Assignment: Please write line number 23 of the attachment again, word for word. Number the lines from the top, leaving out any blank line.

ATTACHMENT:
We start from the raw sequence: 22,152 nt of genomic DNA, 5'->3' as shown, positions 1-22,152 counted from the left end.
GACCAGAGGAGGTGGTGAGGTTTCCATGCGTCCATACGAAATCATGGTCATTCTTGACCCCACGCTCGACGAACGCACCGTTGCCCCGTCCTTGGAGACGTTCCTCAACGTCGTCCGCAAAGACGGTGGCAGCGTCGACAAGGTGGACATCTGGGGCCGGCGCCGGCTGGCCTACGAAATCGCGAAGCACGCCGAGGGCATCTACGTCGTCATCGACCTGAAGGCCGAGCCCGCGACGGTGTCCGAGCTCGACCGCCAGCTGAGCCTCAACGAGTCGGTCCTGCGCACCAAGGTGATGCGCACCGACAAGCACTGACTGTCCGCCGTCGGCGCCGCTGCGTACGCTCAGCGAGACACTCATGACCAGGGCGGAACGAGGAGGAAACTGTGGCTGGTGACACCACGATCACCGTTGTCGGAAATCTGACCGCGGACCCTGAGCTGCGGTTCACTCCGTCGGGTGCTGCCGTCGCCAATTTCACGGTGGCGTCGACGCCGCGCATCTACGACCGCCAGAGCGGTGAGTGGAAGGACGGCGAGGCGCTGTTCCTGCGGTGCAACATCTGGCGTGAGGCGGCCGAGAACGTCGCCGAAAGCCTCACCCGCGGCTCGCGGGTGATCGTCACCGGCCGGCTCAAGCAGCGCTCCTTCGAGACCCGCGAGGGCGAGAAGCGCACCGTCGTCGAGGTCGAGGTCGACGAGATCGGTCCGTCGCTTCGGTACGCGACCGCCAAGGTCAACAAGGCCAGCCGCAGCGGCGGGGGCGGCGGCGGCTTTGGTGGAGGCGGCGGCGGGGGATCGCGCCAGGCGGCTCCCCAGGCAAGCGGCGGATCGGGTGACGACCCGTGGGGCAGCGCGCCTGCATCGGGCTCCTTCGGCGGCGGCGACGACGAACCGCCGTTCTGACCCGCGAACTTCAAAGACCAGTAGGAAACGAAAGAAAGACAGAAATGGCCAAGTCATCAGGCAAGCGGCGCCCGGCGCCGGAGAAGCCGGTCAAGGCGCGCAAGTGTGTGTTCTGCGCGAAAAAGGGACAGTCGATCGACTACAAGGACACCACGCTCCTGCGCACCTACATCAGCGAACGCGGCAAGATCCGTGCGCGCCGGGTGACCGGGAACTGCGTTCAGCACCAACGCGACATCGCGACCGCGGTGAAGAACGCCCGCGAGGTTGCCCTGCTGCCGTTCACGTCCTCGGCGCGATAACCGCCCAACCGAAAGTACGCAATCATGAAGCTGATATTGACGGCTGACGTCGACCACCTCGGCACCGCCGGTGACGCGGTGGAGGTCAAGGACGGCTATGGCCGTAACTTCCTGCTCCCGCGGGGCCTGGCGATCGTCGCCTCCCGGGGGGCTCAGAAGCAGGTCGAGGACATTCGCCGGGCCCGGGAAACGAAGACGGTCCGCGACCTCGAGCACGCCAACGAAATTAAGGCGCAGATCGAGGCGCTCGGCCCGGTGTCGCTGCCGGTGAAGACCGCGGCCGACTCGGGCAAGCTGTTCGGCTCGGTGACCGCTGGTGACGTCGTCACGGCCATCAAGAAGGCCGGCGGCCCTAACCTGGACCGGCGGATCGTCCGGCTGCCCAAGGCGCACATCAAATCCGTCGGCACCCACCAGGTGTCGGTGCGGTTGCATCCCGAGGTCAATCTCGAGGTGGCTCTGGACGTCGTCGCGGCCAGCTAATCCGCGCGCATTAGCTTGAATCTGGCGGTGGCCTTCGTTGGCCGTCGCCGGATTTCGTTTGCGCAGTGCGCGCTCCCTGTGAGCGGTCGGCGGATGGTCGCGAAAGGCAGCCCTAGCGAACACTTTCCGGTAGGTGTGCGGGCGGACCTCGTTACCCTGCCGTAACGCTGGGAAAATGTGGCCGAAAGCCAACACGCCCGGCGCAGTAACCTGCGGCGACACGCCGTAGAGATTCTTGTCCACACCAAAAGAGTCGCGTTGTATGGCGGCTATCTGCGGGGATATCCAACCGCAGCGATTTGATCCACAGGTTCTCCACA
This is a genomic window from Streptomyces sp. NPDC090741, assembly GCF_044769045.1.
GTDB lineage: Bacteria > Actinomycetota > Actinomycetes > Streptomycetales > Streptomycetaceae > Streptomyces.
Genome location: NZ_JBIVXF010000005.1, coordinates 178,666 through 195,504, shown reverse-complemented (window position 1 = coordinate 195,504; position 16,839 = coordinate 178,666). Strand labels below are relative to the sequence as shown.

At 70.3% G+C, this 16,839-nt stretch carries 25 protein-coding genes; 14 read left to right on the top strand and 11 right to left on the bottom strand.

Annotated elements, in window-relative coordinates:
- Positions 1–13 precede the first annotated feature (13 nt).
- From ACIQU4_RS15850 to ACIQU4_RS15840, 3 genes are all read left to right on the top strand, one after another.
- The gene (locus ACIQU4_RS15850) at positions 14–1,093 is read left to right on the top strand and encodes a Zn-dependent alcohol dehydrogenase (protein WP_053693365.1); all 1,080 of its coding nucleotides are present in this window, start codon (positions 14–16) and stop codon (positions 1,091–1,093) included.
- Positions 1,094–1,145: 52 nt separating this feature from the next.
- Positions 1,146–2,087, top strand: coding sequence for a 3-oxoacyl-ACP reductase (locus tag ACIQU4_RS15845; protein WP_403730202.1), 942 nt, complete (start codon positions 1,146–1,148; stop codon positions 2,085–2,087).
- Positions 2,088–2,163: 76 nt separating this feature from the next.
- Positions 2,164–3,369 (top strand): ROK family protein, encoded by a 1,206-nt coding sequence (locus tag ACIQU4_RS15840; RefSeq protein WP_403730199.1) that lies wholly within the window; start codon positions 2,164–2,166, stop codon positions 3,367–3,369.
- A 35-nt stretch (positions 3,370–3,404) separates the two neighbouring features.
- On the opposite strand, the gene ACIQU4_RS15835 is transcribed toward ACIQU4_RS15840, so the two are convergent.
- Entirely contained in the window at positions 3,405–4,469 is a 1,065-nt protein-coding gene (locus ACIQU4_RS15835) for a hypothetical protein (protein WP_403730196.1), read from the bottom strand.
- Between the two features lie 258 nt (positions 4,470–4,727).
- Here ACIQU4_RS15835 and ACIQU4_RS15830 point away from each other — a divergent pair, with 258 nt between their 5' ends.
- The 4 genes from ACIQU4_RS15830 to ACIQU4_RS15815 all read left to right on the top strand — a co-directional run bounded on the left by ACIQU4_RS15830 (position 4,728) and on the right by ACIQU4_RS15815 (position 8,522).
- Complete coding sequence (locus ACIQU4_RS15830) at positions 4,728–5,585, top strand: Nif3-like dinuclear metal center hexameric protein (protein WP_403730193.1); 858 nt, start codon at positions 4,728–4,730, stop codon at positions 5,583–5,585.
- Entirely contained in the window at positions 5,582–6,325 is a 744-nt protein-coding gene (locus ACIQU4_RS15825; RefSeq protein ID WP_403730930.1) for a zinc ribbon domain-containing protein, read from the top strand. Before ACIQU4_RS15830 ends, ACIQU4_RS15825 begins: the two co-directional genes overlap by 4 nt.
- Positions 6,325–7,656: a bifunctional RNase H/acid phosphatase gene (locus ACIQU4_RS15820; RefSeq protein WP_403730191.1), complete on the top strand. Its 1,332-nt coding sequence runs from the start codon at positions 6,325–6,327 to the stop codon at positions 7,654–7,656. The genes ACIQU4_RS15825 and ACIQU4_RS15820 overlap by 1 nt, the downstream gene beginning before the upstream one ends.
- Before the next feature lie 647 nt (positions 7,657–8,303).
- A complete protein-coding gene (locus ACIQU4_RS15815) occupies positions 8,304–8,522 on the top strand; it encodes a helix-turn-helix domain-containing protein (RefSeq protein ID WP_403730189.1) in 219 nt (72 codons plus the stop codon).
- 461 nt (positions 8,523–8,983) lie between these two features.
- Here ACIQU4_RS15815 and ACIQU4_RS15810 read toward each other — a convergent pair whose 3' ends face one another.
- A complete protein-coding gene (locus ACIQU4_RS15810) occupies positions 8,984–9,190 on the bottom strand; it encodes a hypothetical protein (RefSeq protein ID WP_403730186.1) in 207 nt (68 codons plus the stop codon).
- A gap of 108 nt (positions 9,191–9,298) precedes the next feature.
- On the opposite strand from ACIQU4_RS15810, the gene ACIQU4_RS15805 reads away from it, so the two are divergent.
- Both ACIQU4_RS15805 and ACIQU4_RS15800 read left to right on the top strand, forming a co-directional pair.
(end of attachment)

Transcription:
- Positions 6,325–7,656: a bifunctional RNase H/acid phosphatase gene (locus ACIQU4_RS15820; RefSeq protein WP_403730191.1), complete on the top strand. Its 1,332-nt coding sequence runs from the start codon at positions 6,325–6,327 to the stop codon at positions 7,654–7,656. The genes ACIQU4_RS15825 and ACIQU4_RS15820 overlap by 1 nt, the downstream gene beginning before the upstream one ends.